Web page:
DIFFERENTIAL AND INTEGRAL CALCULUS
Text: Stewart, Calculus, Fifth Edition
Responsible Parties: Kathy Davis, John Gilbert, Gary Hamrick June 19 2003
Prerequisite and degree relevance:
Either a 560 on the Mathematics IC Test or 560 on Mathematics Level IIC or a grade of at least C in M304E or M305G. Note: Students who score less than 600 on the Mathematics Level IC Test should be aware that studies show taking M305G first is likely to improve their grade in M408C.
Only one of the following may be counted: M 403K, 408C, 408K, 308K.
M408C and M408D (or the equivalent sequence M408K, M408L, M408M) are required for mathematics majors, and mathematics majors are required to make grades of C or better in these courses.
M408C is our standard first-semester calculus course. It is directed at students in the natural and social sciences and at engineering students. The emphasis in this course is on problem solving, not on the presentation of theoretical considerations. While the course necessarily includes some discussion of theoretical notions, its primary objective is not the production of theorem-provers.
The syllabus for M408C includes most of the elementary topics in the theory of real-valued functions of a real variable: limits, continuity, derivatives, maxima and minima, integration, area under a curve, volumes of revolution, trigonometric, logarithmic and exponential functions and techniques of integration.
Overview and Course Goals
The following pages comprise the syllabus for M408C, and advice on teaching it. Calculus is a service course, and the material in it was chosen after interdepartmental discussions. Please do not make drastic changes (for example, skipping techniques of integration). You will do your students a disservice and leave them ill equipped for subsequent courses.
This is not a course in the theory of calculus; the majority of the proofs in the text should not be covered in class. At the other extreme, some of our brightest math majors found their first passion in calculus; one ought not to bore them. Remember that 408C/D is the ‘fast’ sequence for students with good algebra skills; students who cannot maintain the pace are encouraged to take the M408KLM sequence.
Resources for Students
Some of our students have weak study skills. The Learning Skills Center in Jester has a wide variety of material ( drills, video-taped lectures, computer programs, counseling, math anxiety workshops, algebra and trig review, calculus review) as well as tutoring options, all designed to help students through calculus. On request, (471-3614) they’ll come to your classroom and explain their services.
You can help your students by informing them of LSC services.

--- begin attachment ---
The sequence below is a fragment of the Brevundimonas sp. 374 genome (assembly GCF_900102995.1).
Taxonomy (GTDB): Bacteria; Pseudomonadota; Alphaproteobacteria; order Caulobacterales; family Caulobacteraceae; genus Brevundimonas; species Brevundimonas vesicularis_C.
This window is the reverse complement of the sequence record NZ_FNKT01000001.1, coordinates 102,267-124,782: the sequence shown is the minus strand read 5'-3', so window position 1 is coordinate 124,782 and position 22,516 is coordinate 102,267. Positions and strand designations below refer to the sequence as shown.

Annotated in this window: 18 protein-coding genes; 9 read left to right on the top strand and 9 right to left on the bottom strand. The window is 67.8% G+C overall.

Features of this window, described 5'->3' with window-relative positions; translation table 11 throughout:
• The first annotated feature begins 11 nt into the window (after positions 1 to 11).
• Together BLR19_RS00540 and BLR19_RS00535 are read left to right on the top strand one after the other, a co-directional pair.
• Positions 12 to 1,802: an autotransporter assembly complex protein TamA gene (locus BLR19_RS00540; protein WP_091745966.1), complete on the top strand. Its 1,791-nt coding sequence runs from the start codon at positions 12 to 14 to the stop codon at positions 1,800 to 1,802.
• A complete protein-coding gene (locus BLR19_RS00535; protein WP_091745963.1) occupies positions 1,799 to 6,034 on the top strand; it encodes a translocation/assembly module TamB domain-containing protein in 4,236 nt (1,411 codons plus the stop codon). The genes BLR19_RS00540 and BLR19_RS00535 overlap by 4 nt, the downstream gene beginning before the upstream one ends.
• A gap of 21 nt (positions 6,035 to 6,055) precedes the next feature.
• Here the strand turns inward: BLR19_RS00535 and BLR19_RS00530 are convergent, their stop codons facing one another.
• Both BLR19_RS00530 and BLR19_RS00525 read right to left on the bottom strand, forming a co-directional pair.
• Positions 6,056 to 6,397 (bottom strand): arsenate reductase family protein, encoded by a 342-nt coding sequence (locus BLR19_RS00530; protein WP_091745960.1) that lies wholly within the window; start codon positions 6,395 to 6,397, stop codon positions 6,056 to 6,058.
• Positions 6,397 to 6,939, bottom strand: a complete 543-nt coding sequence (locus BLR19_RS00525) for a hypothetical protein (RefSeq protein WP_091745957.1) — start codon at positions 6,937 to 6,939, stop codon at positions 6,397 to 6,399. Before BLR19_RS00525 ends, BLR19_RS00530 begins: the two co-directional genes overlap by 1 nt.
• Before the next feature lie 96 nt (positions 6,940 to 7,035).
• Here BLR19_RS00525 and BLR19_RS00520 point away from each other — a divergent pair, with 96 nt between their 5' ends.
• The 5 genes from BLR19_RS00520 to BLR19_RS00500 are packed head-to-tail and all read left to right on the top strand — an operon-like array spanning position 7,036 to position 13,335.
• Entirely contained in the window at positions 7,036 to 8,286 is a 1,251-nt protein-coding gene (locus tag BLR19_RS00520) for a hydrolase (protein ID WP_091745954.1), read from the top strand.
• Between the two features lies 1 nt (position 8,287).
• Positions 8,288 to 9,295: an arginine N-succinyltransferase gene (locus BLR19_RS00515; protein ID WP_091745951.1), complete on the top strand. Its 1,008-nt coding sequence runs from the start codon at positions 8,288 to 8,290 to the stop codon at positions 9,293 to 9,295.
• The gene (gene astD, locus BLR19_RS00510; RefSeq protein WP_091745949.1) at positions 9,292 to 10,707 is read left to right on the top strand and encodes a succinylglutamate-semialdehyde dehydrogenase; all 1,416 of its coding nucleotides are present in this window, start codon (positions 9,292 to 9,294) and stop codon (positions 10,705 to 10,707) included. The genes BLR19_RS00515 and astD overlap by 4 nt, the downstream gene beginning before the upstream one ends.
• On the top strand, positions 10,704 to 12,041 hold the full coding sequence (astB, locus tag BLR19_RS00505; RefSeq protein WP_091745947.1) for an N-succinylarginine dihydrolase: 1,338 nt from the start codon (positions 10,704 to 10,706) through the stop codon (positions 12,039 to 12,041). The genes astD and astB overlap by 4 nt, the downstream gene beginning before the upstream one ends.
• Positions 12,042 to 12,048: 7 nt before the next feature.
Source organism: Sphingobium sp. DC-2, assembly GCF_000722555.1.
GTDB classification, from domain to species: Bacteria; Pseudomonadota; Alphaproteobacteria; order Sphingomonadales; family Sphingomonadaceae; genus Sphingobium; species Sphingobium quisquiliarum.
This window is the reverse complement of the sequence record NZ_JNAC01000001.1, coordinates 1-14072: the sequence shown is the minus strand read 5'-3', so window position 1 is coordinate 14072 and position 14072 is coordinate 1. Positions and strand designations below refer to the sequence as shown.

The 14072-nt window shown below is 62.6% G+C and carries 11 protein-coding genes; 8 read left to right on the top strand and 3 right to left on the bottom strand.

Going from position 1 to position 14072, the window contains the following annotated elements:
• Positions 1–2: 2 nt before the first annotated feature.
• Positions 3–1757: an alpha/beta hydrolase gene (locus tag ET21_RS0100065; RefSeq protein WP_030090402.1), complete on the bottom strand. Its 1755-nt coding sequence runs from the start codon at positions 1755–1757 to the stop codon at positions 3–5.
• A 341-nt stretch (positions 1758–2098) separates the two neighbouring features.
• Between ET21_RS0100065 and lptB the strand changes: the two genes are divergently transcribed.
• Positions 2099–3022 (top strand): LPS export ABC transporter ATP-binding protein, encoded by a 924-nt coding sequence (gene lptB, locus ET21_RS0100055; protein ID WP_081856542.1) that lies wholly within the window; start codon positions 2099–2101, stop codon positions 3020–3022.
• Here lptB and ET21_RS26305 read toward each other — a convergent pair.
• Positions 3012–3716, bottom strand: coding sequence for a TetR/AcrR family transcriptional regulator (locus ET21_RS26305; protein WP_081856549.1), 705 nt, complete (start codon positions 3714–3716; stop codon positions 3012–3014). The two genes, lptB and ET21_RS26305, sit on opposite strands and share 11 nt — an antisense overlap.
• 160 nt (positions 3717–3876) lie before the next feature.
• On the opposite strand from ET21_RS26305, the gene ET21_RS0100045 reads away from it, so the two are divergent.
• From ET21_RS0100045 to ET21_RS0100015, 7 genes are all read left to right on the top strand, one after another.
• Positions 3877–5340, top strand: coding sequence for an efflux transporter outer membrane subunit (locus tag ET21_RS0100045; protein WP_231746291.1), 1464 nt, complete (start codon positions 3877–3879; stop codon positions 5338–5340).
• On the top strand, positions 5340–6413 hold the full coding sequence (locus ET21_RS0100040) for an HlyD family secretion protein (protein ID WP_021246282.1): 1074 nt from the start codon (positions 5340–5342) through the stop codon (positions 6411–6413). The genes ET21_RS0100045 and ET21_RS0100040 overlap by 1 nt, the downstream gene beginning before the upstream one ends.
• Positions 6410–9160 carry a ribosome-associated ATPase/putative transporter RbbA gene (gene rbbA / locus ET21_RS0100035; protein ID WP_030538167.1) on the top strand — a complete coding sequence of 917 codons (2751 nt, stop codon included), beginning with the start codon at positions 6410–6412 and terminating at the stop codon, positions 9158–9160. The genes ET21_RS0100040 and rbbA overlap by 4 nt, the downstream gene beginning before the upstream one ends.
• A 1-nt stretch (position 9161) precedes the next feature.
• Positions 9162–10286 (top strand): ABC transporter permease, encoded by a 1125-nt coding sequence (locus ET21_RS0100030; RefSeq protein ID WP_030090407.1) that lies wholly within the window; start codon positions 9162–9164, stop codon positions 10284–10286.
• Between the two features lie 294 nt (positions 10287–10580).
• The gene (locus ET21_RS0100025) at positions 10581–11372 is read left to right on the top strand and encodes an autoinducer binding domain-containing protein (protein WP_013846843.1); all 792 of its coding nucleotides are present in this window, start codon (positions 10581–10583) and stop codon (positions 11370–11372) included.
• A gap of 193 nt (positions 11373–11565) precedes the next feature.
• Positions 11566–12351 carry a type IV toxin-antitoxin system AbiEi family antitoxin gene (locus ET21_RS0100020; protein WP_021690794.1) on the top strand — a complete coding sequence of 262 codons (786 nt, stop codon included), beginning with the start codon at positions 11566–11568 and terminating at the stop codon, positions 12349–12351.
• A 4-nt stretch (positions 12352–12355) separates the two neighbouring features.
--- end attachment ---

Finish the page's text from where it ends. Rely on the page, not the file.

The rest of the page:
Timing and Optional Sections
A ‘typical’ semester has 43 MWF days; a day or so will be lost to course-instructor evaluations, etc. The syllabus contains material for 39 days; you cannot afford to lose class periods. If you plan to give exams in lecture rather than in TA section, you will surely have to cut time somewhere. We have added some flexibility to the syllabus by designating all the application sections as optional. It is expected that you will choose three or four of these and cover them well; it is also expected that you will not have time to do all of them.
Those teaching on TTh should adjust the syllabus; a MWF lecture lasts 50 min; a TTh therefore 75.
Forty Class Days As:
Appendixes (for reference and reading by student)
A Numbers, Inequalities, and Absolute Values
B Coordinate Geometry and Lines
C Graphs of Second-Degree Equations
E Sigma Notation
1 Functions and Models (for reference and reading by student)
1.1 Four Ways to Represent a Function
1.2 Mathematical Models: A Catalog of Essential Functions
1.3 New Functions from Old Functions
Principles of Problem Solving
2 Limits and Rates of Change (Five Days)
2.1 The Tangent and Velocity Problems
2.2 The Limit of a Function
2.3 Calculating Limits Using the Limit Laws
2.4 The Precise Definition of a Limit (briefly)
2.6 Tangents, Velocities, and Other Rates of Change
3 Derivatives (Seven Days)
3.2 The Derivative as a Function
3.2 Differentiation Formulas
3.4 Rates of Change in the Natural and Social Sciences
3.5 Derivatives of Trigonometric Functions
3.6 The Chain Rule
3.7 Implicit Differentiation
3.8 Higher Derivatives
3.9 Related Rates
4 Applications of Differentiation (Seven Days)
4.1 Maximum and Minimum Values
4.2 The Mean Value Theorem
4.3 How Derivatives Affect the Shape of a Graph
4.4 Limits at Infinity; Horizontal Asymptotes
4.5 Summary of Curve Sketching
4.7 Optimization Problems
5 Integrals (Six Days)
5.1 Areas and Distances
5.2 The Definite Integral
5.3 The Fundamental Theorem of Calculus
5.4 Indefinite Integrals and the Net Change Theorem
5.5 The Substitution Rule
6 Applications of Integration (Two Days)
6.1 Areas between Curves
7 Inverse Functions: Exp Log and Inverse Trig (Six Days)
7.1 Inverse Functions
Sections 7.2-7.4 or Sections 7.2*-7.4* at discretion of instructor
7.2 Exponential Functions Their Derivatives
7.3 Logarithmic Functions
7.4 Derivatives of Logarithmic Functions
7.5 Inverse Trigonometric Functions
8 Techniques of Integration (Seven Days)
8.1 Integration by Parts
8.2 Trigonometric Integrals
8.3 Trigonometric Substitution
8.4 Integration of Rational Functions by Partial Fractions
8.5 Strategy for Integration